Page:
And in times when our loving tones are replaced with snipping sentences that are voiced out of frustration, there are less hurt feelings than would have been previously. So he snapped at me over a building project or likened me to a sign holder, or I playfully made sure he’ll never live down poorly chosen words. The ease we have come into with this new phase of our relationship has allowed there to be imperfect parts while still possessing underlying tones of love and respect. Our relationship isn’t threatened. And we can walk away from those snippy moments and move on with the rest of our day.

Day One of Project Build Shed ended up being a full day affair. And both of us wouldn’t have been sad to see the whole building disappear overnight, forcing us to buy a pre-built shed that didn’t require a million screws like this one.

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But it was still standing the next morning, needing just a bit more work until it was done. And this time, we left the snippiness out of it while we worked together. Soon we had a fully functioning shed with sliding doors and a (hopefully) leak-proof roof successfully standing in the corner of our yard, ready to be filled with every single item we can’t bear to give away but no longer wish to look at.

Of course, days later it’s still empty. But we’ll save that snipping session for another time.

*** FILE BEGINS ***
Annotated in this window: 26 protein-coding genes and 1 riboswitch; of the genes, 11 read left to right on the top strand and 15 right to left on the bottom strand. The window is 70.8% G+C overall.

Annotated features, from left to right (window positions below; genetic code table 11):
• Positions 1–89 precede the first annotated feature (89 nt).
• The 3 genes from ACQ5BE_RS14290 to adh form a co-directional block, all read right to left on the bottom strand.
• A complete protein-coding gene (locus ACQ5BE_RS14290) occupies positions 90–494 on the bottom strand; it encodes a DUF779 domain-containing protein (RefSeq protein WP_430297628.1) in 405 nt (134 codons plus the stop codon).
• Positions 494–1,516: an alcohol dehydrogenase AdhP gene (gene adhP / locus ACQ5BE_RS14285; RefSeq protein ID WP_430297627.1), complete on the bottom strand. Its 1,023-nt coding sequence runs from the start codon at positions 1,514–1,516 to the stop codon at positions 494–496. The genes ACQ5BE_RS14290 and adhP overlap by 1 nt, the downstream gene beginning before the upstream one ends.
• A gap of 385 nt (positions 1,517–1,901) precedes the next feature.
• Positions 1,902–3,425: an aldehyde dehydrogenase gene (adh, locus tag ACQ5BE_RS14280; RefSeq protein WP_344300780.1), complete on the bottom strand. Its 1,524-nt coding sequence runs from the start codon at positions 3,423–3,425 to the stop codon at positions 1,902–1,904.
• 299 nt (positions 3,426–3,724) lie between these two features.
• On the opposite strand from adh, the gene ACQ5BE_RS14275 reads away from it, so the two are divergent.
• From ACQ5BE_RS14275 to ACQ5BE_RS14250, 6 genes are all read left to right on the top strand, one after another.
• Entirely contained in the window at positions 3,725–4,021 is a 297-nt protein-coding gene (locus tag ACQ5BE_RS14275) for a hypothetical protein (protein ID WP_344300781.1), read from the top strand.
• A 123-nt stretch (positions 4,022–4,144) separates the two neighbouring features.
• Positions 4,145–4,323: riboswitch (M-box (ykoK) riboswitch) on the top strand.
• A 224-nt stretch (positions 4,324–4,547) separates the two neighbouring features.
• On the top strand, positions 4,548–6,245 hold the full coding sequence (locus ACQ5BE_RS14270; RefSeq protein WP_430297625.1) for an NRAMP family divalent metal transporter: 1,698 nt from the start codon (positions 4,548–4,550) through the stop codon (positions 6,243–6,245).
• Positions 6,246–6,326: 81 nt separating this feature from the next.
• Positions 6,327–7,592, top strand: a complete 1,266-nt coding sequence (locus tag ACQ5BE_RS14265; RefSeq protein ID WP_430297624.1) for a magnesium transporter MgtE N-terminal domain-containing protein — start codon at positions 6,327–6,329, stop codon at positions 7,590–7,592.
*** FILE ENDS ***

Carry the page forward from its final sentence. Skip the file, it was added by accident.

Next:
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3 thoughts on “The imperfect part of love”

  1. OMG I interrupted my co-workers with my laughing over this story. Thanks for making my day! My favorite part is how you ended up helping by taking photo’s and talking on the phone! Perfect!. BTW, ny husband’s a contractor, and has seen couples almost come to fisticuffs during construction.

  2. Your story is completely true, I think every couple should have to do a project like this at least once. Right after my Wife and I got married 12 years ago, there wasn’t enough storage space for her and her kids things when she moved in. So we bought one of these huge Metal Sheds and started putting it together in the cold month of January. At first we were having fun, and kept making each other laugh at double entendres we would come up with while putting the shed up. Several hours later it was a lot less fun, the joking stopped, and it got too cold to continue. Day two the humor was gone, and when I asked her to hold up part of the roof while I put in a brace, and then the whole roof fell in on us, we just kind of looked at each other and didn’t say anything for a few minutes. After that she went inside and I finished it myself. It was however a good test to see how we worked together on something that can be extremely stressful without killing each other in the process.

  3. I love this! So true. My ex and I lived together for three years and I actually enjoyed our bickering in a way because of how it spoke of our stability, but we could not for the life of us assemble something peacefully together.